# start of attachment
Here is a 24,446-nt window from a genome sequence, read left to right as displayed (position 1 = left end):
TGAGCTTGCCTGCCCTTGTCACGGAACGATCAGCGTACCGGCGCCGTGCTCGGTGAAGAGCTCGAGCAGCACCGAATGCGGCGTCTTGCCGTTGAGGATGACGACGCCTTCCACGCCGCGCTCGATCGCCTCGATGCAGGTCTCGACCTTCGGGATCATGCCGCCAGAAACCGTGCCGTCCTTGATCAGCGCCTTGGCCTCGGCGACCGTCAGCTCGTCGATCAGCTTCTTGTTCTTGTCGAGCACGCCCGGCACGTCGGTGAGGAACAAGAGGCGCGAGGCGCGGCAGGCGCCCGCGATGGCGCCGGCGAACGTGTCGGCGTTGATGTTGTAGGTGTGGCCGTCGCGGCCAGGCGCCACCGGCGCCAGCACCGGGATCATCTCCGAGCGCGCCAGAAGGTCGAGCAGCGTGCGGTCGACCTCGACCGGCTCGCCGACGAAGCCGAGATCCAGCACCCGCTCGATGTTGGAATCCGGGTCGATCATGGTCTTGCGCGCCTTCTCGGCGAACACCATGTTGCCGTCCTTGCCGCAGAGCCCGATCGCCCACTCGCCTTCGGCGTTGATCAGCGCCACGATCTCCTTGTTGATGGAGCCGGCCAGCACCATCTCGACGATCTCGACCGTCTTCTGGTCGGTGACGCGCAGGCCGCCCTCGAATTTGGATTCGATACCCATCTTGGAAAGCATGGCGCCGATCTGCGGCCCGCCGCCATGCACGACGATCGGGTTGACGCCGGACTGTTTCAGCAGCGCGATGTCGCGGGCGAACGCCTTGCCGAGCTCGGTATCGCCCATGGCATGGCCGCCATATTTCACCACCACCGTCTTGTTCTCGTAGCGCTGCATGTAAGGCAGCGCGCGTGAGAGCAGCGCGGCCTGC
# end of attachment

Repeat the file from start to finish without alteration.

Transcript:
Here is a 24,446-nt window from a genome sequence, read left to right as displayed (position 1 = left end):
TGAGCTTGCCTGCCCTTGTCACGGAACGATCAGCGTACCGGCGCCGTGCTCGGTGAAGAGCTCGAGCAGCACCGAATGCGGCGTCTTGCCGTTGAGGATGACGACGCCTTCCACGCCGCGCTCGATCGCCTCGATGCAGGTCTCGACCTTCGGGATCATGCCGCCAGAAACCGTGCCGTCCTTGATCAGCGCCTTGGCCTCGGCGACCGTCAGCTCGTCGATCAGCTTCTTGTTCTTGTCGAGCACGCCCGGCACGTCGGTGAGGAACAAGAGGCGCGAGGCGCGGCAGGCGCCCGCGATGGCGCCGGCGAACGTGTCGGCGTTGATGTTGTAGGTGTGGCCGTCGCGGCCAGGCGCCACCGGCGCCAGCACCGGGATCATCTCCGAGCGCGCCAGAAGGTCGAGCAGCGTGCGGTCGACCTCGACCGGCTCGCCGACGAAGCCGAGATCCAGCACCCGCTCGATGTTGGAATCCGGGTCGATCATGGTCTTGCGCGCCTTCTCGGCGAACACCATGTTGCCGTCCTTGCCGCAGAGCCCGATCGCCCACTCGCCTTCGGCGTTGATCAGCGCCACGATCTCCTTGTTGATGGAGCCGGCCAGCACCATCTCGACGATCTCGACCGTCTTCTGGTCGGTGACGCGCAGGCCGCCCTCGAATTTGGATTCGATACCCATCTTGGAAAGCATGGCGCCGATCTGCGGCCCGCCGCCATGCACGACGATCGGGTTGACGCCGGACTGTTTCAGCAGCGCGATGTCGCGGGCGAACGCCTTGCCGAGCTCGGTATCGCCCATGGCATGGCCGCCATATTTCACCACCACCGTCTTGTTCTCGTAGCGCTGCATGTAAGGCAGCGCGCGTGAGAGCAGCGCGGCCTGC